WHATEVER happens over the next couple of days, politicians have some serious lessons to learn about the British public over Brexit. Instead of plotting, they should turn their gaze outwards and consider what the shambles tells us about our country and, yes, those who govern it.
Watching and listening to our elected representatives of late has been like witnessing a horror show, not the mother of all parliaments. On the far right is a creepy Lord Snooty, looking askance down his long, narrow nose – which he can’t see past the end of. To the left is an angry, bitter man in an anorak who spits out words which sound good until you realise that they’re all about him.
And somewhere in the middle is a very anxious woman. She’s the Prime Minister, the one supposedly in charge. And all around her bizarre characters jump up and down, clamouring for attention, shouting, booing, pulling faces, jostling.
This is Parliament. Not a horror show, or even a school-yard, as Attorney General Geoffrey Cox pointed out on Tuesday when the chamber swelled with unruly chaos in anticipation of the Brexit vote.
“What are you playing at?” he boomed, in a voice of such carrying authority that the Speaker of the House, John Bercow, mistakenly promoted him to “Sir Geoffrey”. “You are not children in the playground, you are legislators.”
Unfortunately, as the sad events of this week have proved, the vast majority of our politicians have indeed behaved like children. It goes deeper than the booing and shouting; it’s about the ego, the ‘me-first’, ‘I’m right/you’re wrong’ attitude which has brought our once-respected tradition of democracy to its knees.
The fate of the British people has been forgotten, shoved aside in the rush to be heard. However, let’s not forget that self-interest has governed the entire Brexit fiasco from the moment David Cameron, the former Prime Minister, fled when Leave narrowly won.
Unlike a war, it has not called for esprit de corps. In fact, it has demanded the very opposite. Every adult – and plenty of young people, who have re-run the referendum in schools and colleges – has been forced to put the personal before the political.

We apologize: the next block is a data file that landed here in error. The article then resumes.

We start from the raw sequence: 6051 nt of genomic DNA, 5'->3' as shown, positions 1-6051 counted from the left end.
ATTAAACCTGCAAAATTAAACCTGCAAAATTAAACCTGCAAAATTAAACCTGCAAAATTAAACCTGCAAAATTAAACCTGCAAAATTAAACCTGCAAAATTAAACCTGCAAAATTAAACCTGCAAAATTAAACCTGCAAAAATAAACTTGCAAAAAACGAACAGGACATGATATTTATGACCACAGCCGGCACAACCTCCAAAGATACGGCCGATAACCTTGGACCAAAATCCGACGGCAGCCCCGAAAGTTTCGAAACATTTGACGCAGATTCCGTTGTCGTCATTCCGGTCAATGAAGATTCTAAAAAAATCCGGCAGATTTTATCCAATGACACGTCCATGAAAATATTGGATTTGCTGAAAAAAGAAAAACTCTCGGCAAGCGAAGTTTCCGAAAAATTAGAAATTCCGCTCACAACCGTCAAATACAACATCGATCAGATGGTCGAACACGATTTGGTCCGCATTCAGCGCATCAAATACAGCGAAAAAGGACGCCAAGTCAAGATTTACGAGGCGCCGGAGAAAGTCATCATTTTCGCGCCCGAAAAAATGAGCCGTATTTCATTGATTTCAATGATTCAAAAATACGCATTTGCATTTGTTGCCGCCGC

In retrospect, this was the last thing we needed. To impose a stark choice on a country still shaken by the 2008 global financial crash, and threat of internal devolution, was a huge mistake.
The EU debate simply served to crystallise discontent. The result tore the country in two, determined by the kind of fierce individualism which transcends class, geography and economic background. And modern mass communication, in particular social media, has given everyone a voice. Good for political engagement, it has been a disaster for national solidarity.
In hindsight, a less hidebound and more visionary Prime Minister would have engendered and overseen serious cross-party collaboration to steer the process to a less tumultuous conclusion; the humiliation of Mrs May and the prospect of a no-deal exit are the worst possible outcomes.
Yet, let us not forget that she had the job pretty much foisted on her when Cameron walked away. And let us also remember that a Prime Minister needs a united Cabinet and ideally, a largely-agreeable Parliamentary party behind them.
Mrs May has enjoyed the support of neither and was badly-advised to hold a snap election in the summer of 2017, thus compromising her majority and forcing her to rely upon an ambiguous alliance with the DUP.
And she has been bullied, hectored and punished for it since. Surely our great nation deserves better than this selfish, self-righteous default stance?
It is most definitely not in the national interest and is already costing our country dear. Economic productivity is stalling, house prices are falling and hospitals, schools, councils, businesses and all the things that make the wheels turn round are holding their breath and waiting. For what? We still don’t know.
What politicians should really do as we wait is to spend some time in contemplation of what every vote cast in the EU referendum actually meant. Only by doing this will they begin to reach an understanding of what really motivates the electorate.
In this, both major parties need to act responsibly. The Conservatives should call a ceasefire to the infighting and remember why people once regarded them as the party they could trust. And Labour should free itself from the shackles its leadership has imposed and reach out into the regions, taking strength from the grass roots support which is still there – if only it was prepared to look.
Above all, politicians should find out why we, as a nation, were so desperate to find something to blame. Until we learn to love ourselves, we can’t find our place in the world. Our leaders must therefore put their own arguments aside and show us a way to do both.